Their sufferings must go on until the unrepentant transgressors and willful sinners shall be utterly destroyed, and those that remain - a weak but faithful remnant - shall loathe themselves for their past sins and be ashamed of the many false gods who have allured them, as a nation, away from the GOD of their fathers. Beautifully, we see this spirit exemplified in three ninth chapters of our Bible: namely, Ezra, Nehemiah, and Daniel; all remnant books, where faithful men judge their people's sin as their own sin, but from it turn with abhorrence, to seek the Lord with all their hearts. All who do not repent shall be consumed together by the fierce anger of the Lord as a withered oak, a waterless garden, and as tow to which the Lord shall apply the spark.
Nor have the words of this section a voice for the Jew alone. They are also "written for our admonition upon whom the ends of the ages have arrived. The failure of the professing Church has been even greater than that of Jerusalem, because of the greater light against which we have sinned. Soon must the Holy and the True, disgusted with such corruption, vomit out of His mouth all that is unreal and opposed to His Word.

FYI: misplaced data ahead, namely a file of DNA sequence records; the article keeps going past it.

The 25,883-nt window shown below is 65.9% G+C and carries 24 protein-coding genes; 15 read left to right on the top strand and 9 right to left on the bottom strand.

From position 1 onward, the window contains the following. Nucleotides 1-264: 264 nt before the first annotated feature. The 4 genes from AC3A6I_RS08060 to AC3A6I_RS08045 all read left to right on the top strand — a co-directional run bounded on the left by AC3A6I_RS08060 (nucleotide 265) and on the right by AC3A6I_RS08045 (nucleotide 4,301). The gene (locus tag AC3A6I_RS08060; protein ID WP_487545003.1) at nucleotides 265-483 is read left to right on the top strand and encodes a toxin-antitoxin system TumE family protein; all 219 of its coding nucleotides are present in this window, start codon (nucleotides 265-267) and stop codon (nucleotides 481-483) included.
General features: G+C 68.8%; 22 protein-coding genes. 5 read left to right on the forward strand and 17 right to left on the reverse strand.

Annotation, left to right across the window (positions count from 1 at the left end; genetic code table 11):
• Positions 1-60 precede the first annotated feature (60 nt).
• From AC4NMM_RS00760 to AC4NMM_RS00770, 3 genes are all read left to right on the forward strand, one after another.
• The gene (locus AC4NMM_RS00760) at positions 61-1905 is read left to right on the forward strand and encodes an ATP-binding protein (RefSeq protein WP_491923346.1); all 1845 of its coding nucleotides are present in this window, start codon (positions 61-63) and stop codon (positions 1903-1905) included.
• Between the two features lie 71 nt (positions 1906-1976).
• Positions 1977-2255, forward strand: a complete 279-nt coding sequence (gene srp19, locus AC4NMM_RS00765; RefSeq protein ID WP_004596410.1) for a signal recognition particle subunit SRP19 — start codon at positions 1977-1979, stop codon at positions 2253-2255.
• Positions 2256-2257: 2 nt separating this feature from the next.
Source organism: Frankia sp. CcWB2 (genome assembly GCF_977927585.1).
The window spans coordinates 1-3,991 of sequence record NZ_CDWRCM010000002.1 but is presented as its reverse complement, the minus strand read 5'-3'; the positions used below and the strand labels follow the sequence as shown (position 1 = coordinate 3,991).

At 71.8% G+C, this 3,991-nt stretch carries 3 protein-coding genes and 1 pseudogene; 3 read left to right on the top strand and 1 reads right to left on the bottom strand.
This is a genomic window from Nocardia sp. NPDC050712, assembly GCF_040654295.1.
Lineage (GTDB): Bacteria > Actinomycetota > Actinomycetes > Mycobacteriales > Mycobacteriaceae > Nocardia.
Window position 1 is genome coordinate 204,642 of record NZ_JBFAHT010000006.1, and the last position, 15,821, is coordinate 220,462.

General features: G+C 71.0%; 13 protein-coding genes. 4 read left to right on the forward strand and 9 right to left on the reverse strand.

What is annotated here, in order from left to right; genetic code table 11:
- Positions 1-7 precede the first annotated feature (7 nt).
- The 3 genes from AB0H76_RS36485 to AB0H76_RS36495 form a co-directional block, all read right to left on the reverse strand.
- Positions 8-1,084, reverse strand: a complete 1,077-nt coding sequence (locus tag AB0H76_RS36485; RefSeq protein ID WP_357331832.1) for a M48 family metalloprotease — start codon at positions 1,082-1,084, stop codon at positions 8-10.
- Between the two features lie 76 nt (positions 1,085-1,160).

But He stands knocking at the door, and whenever there is reality and a heart for Himself, He will come in and sup there in hallowed, blest communion, though the doom of guilty Christendom is so near.
~ end of chapter 1 ~
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Ironside, H. A. "Commentary on Isaiah 1". Ironside's Notes on Selected Books. https://www.studylight.org/